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The FCPA’s Murky “Knowledge” Element

Knowledge is one of the more difficult concepts to distill in criminal law.

The FCPA is no exception, particularly when it comes to the FCPA’s “while knowing” standard set forth in the FCPA’s third party payment provisions which generally prohibit otherwise improper payments to “any person, while knowing that all or a portion of such money or thing of value will be offered, given, or promised, directly or indirectly” to a foreign official. (see 78dd-1(a)(3)).

The third party payment provisions have not always included this “while knowing” standard. When first enacted in 1977 and up until 1988 (when the FCPA was amended), the third party payment provisions had a broader standard and applied if a defendant engaged in the prohibited conduct “while knowing or having reason to know” that all or a portion of such money or thing of value would be offered, given, or promised, directly or indirectly to a foreign official.

In a superb new piece titled, “The ‘Knowledge’ Requirement of the FCPA Anti-Bribery Provisions: Effectuating Or Frustrating Congressional Intent?,” – Kenneth Winer and Gregory Husisian of Foley & Lardner (the “Authors”) conclude that “[t]he DOJ and SEC … now interpret the knowledge requirement so broadly that they have effectively eviscerated the 1988 statutory changes thereby raising an important question: Are the DOJ and SEC frustrating the intent of Congress by ignoring the reason that Congress amended the FCPA?” (see here).

These are the type of questions we like to posed here at the FCPA Professor blog and, for the record, I am glad to see that I am not alone in questioning whether certain aspects of current FCPA enforcement frustrate or contradict Congressional intent in enacting or amending the FCPA.

The authors do a fine job of walking the reader through a concise overview of the “knowledge” element’s legislative history, particularly the 1988 House and Senate bills which sought to amend the “knowledge” element. Reviewing case law cited in the compromise conference report, the Authors conclude that the “intent of the 1988 amendments” was to “address concerns that FCPA intermediary violations could be found where there was no actual knowledge” and that even though “Congress adopted language to cover situations beyond actual knowledge, it did so in a very circumscribed fashion.”

That fashion, according to the Authors, – “[o]nly in the limited circumstances where the party had something very close to actual knowledge – that is, both awareness of a ‘high probability’ that a corrupt payment would be made and a ‘deliberate’ decision to avoid gaining information in a conscious effort to avoid learning the truth – is the knowledge requirement satisfied.”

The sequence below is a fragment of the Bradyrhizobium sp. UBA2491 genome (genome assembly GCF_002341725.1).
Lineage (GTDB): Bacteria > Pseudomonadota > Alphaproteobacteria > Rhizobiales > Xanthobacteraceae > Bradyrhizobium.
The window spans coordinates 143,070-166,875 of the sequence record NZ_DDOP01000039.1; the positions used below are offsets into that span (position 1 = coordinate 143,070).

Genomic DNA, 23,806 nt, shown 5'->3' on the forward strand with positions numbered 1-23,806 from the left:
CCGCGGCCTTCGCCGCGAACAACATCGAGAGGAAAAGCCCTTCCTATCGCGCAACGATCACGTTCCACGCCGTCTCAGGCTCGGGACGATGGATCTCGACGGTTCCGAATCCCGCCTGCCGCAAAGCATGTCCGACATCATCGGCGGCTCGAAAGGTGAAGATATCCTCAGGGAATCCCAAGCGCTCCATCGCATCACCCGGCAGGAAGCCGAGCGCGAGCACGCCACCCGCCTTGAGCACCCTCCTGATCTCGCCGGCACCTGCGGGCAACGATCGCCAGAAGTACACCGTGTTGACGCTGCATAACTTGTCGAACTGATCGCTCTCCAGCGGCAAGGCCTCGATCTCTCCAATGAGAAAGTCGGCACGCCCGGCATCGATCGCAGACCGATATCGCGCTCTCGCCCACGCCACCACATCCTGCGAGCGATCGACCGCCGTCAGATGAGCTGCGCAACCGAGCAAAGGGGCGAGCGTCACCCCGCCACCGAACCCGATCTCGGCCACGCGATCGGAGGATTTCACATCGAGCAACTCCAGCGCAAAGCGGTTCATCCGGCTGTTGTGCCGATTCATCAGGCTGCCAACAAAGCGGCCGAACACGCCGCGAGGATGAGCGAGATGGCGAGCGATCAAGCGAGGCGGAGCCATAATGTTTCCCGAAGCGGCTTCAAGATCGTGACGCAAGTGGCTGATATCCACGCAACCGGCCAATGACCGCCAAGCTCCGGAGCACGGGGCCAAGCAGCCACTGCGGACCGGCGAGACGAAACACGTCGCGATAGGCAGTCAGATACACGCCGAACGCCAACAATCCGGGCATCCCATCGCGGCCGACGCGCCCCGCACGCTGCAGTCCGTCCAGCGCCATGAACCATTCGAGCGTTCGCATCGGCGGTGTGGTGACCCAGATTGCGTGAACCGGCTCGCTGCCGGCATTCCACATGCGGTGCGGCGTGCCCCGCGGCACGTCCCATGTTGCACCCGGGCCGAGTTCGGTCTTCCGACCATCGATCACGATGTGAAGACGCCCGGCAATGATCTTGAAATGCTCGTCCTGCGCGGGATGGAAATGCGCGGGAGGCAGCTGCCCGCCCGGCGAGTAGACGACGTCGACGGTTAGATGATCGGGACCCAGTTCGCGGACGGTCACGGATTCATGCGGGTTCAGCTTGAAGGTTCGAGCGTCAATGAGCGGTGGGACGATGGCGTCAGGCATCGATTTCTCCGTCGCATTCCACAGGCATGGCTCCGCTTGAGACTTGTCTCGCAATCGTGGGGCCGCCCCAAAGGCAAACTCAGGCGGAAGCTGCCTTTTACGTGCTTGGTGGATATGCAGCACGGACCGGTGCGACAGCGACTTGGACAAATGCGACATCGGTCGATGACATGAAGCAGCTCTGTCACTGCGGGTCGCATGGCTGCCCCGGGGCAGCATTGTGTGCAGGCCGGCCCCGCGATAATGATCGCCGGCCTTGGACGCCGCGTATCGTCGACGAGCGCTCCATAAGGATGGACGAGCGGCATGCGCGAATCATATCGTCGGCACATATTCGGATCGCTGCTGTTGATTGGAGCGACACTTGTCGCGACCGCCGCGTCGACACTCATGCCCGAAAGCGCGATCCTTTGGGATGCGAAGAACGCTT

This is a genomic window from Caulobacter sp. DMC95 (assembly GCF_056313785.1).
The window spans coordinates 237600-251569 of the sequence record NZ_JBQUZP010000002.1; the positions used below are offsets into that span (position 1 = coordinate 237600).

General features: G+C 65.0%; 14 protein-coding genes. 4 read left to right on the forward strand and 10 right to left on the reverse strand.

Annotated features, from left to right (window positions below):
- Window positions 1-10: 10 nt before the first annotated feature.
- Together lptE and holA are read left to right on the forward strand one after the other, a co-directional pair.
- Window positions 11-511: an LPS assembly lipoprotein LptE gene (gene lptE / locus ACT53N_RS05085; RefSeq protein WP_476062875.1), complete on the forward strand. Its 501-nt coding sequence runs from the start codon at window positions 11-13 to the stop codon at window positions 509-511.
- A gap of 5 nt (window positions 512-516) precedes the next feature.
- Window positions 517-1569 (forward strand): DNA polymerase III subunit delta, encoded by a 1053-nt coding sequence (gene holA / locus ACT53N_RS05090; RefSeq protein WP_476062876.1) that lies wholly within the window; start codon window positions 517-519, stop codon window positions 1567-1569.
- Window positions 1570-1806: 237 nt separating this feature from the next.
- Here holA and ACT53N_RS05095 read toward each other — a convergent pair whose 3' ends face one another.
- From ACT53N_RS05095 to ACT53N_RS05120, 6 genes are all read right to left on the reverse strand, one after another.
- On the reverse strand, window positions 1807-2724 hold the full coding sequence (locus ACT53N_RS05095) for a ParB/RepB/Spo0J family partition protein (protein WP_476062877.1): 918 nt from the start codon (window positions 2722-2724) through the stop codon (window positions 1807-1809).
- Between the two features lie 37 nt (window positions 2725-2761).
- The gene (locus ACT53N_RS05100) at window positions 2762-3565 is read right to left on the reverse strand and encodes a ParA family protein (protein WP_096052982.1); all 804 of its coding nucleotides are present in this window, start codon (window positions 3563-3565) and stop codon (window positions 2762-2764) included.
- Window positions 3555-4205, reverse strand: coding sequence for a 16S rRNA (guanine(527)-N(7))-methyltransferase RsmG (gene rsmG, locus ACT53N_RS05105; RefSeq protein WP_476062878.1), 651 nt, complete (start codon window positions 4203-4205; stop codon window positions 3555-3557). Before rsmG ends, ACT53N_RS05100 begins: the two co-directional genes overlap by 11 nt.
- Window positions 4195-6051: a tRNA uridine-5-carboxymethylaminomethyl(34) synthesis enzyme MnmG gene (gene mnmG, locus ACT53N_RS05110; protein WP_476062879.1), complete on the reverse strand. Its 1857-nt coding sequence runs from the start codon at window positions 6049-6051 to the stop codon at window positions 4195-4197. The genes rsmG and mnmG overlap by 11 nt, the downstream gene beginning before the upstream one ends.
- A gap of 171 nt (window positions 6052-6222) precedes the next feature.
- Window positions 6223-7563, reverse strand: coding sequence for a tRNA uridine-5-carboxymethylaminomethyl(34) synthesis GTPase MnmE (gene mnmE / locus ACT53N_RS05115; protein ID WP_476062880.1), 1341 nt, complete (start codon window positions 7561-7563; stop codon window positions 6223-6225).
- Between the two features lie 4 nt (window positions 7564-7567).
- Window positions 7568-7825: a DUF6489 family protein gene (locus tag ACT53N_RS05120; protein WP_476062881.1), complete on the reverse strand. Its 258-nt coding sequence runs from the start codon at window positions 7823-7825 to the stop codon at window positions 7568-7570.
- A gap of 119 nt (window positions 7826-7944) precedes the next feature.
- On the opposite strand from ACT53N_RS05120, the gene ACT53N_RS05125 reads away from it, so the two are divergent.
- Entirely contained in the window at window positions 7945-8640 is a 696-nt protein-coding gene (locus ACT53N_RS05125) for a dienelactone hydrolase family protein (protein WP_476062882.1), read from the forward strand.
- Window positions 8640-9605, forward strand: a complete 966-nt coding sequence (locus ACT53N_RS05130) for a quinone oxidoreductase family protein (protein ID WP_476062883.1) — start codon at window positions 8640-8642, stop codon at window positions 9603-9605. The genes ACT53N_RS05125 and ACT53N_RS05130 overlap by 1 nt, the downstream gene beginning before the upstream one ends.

According to the Authors, the DOJ and SEC, and most FCPA commentators, talk about “willful blindness” or “head in the sand” language, provide a list of red flags, and then state that “failure to follow up on red flags will be treated as knowledge, regardless of the reason why the person did not inquire.”

Suppose a company is aware of a “high probability” that a corrupt payment is being made on its behalf, but that the company, perhaps because of “cost, delay, disruption or likely futility involved” in attempting to conduct an investigation, does not further. Under the “common view,” such a failure to investigate is a form of culpable knowledge.

Nonsense says Winer and Husisian. They note that “[o]f course, failing to conduct sufficient due diligence or ignoring red flags can, in many circumstances, be foolish in the extreme,” but that, as noted in the FCPA’s legislative history and cases cited therein, such “foolishness, in and of itself, cannot constitute a finding that knowledge is present.”

According to the Authors, the “net effect of this attitude is to bring the FCPA back to its original ‘reason to know’ standard” and the current enforcement approach utilizing this standard is nothing more than “implementing an approach that Congress specifically rejected.”

Winer and Husisian close by saying:

“The SEC, DOJ, and many commentators might think it would be best if the knowledge requirement was satisfied by failure to conduct adequate due diligence or the failure to follow up on red flags (even if the defendant was not motivated by a purpose of avoiding knowledge of the corrupt payment). But that is not the policy balance that Congress struck in the 1988 amendments. The agencies should rethink their interpretation of the FCPA and enforce the knowledge requirement as Congress intended.”

***

Curious as to the Author’s take on the knowledge jury instructions from the Bourke and Green trials this summer? The Bourke jury instructions – thumbs up; the Green jury instructions – thumbs down.

Your Comments (Even if Anonymous) Are Welcome

It is always gratifying to know that people out there are reading and finding your content worthwhile.

Recently, a reader e-mailed with an informative comment, but indicated that she was hesitant to post it on the blog because she works for a company and didn’t want her comment associated with the company. I told her that I allow anonymous comments and she suggested that I announce this fact.

So here is the announcement – the FCPA Professor blog allows anonymous comments. To do so, at the end of a post, click on “comment,” you will then see a “comment as” drop-down box where “anonymous” is one of the options.